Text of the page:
Noting that Blum is a Pulitzer Prize-winning science writer and journalism professor, I had more or less anticipated a contemptuous treatment of the subject matter. Since journalists generally tend to ape mainstream scientists in superciliously smirking, snickering, sneering, and scoffing at the paranormal, I assumed Blum would find much caustic humor in the pursuits of educated and reputable men (and one woman) who dared stray outside the bounds of scientific fundamentalism. I assumed wrong again.Read more ›
But if you want succint factual description of their methods or the results they obtained, you'll be frustrated, cuz that info is distributed all over the book in bits and pieces. This book is more about the men themselves than about the phenomena they investigated.
But here's the bottom line: 95% of the reports they investigated were fraud, and the majority of that tantalizing other 5% were apt to cheat too, when they could get away with it. They really only came across one person whose "gifts" continued to stand up to their scrutiny year after year.
And so, the conclusion seems to be that true paranormal or supernatural phenomena are exceedingly rare, but do indeed exist.
This is a complex and admirable psychological study of these remarkably brilliant men and women that questioned those existential questions of the survival of death in a rigorous scientific manner for the first time. Driven, passionate and personally tragic for many of the original founders, this offers a glimpse into the social forces that sent these men on their search for that "otherness" beyond the mundane world.
This work also offers a brief but excellent overview of the "cross correspondences" one of the strongest, on-going and too little known experiments that offers what some including myself believe to be one of the best cases for personal survival of death we have available.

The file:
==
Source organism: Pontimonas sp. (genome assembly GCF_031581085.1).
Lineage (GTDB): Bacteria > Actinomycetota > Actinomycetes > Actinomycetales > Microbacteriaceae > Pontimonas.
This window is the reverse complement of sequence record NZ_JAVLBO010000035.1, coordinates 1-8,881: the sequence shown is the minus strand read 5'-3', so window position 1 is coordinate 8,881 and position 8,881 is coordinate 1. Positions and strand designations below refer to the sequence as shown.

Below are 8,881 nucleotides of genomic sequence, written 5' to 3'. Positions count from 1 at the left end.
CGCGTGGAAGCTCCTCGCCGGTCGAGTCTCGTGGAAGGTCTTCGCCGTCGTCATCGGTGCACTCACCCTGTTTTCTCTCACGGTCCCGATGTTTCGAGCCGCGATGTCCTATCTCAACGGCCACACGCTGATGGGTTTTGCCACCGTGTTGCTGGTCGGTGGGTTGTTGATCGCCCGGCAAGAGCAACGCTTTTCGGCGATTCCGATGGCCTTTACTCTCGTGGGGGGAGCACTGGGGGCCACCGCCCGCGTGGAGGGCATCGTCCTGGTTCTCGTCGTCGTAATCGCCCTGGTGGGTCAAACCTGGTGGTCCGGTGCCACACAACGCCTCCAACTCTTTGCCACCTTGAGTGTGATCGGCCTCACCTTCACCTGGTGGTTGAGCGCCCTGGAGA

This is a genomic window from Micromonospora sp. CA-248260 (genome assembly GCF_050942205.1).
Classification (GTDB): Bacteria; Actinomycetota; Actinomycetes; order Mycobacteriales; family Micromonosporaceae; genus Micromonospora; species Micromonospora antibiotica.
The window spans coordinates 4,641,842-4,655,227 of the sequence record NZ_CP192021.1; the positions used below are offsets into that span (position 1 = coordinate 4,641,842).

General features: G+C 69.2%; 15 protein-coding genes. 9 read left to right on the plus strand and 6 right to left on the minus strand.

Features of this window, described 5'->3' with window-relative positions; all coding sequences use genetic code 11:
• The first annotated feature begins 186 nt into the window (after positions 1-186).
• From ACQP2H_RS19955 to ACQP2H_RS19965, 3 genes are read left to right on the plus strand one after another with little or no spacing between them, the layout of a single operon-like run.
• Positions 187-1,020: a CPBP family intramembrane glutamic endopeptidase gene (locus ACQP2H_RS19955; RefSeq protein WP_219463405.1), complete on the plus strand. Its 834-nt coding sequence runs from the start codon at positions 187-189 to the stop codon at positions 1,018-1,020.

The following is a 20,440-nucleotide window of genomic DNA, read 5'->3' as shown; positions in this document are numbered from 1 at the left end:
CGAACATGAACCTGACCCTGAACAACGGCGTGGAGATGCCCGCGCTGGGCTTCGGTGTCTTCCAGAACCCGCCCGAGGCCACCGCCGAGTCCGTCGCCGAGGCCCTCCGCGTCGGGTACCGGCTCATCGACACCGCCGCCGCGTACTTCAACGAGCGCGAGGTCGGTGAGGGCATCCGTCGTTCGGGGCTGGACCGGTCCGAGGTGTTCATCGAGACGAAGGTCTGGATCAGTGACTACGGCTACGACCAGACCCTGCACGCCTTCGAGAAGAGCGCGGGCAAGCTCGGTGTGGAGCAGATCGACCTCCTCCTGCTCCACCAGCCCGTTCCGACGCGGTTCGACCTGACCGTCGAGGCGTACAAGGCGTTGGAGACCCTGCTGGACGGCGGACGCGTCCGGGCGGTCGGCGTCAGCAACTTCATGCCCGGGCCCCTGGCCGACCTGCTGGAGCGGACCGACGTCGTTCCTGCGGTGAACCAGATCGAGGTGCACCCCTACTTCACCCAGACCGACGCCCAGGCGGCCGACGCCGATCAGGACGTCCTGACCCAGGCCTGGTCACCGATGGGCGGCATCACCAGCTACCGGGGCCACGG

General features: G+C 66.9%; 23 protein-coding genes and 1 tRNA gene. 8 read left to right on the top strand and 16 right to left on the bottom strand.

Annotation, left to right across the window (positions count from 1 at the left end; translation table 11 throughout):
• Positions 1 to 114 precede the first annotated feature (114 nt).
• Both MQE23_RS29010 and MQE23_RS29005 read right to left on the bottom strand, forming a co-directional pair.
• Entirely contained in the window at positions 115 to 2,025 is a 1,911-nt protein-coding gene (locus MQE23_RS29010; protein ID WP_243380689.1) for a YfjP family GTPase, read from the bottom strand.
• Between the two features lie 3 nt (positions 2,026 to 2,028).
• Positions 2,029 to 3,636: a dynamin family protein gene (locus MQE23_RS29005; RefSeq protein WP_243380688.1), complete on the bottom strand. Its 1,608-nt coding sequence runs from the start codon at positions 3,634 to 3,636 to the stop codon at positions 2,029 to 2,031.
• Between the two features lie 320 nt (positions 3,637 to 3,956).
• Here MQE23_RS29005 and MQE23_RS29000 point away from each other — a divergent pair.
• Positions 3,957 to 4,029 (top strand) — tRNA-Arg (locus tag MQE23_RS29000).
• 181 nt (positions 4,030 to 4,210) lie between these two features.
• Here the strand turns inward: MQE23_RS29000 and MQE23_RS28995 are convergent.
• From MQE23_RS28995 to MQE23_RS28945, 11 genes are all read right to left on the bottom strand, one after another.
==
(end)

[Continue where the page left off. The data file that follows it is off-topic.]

This is one volume that should be on the bookshelf of anyone intrested in Parapsychology and it's history.
Most Recent Customer Reviews
Outstanding book. An example of great research and writing. The author's reflection saying that after writing the book she had to reevaluate their conception of a possible spirit... Read morePublished 1 month ago by Juan O. Rivera Algarin
There are many different views on this book. It is interesting to know how people read book from their own personal view, not from objective view point. Read morePublished 11 months ago by Shige
This is the account of a dogged effort by scholars during the second half of the 19th century and the beginning of the 20th century to unravel claims of a wide variety of... Read morePublished 15 months ago by John Mayfield
Exploring the paranormal is nothing new. These pioneer scientists from the late 19th century courageously tried to gather answers to the afterlife to the scorn of the scientific... Read morePublished 22 months ago by doorknob
This book is a well organized review of a search for a scientific basis for proving that life after death exists. Read morePublished 23 months ago by Wilasci
This fascinating book looks at how, when William James, the father of modern psychology, came up with research that indicated an afterlife, the scientific community denigrated him... Read morePublished on January 16, 2014 by Susie Madrak
I initially listened to this book on CD a couple years ago. The author does an amazing job of showing how hard William James & his colleagues worked to apply the scientific... Read morePublished on December 3, 2013 by Maren Hansen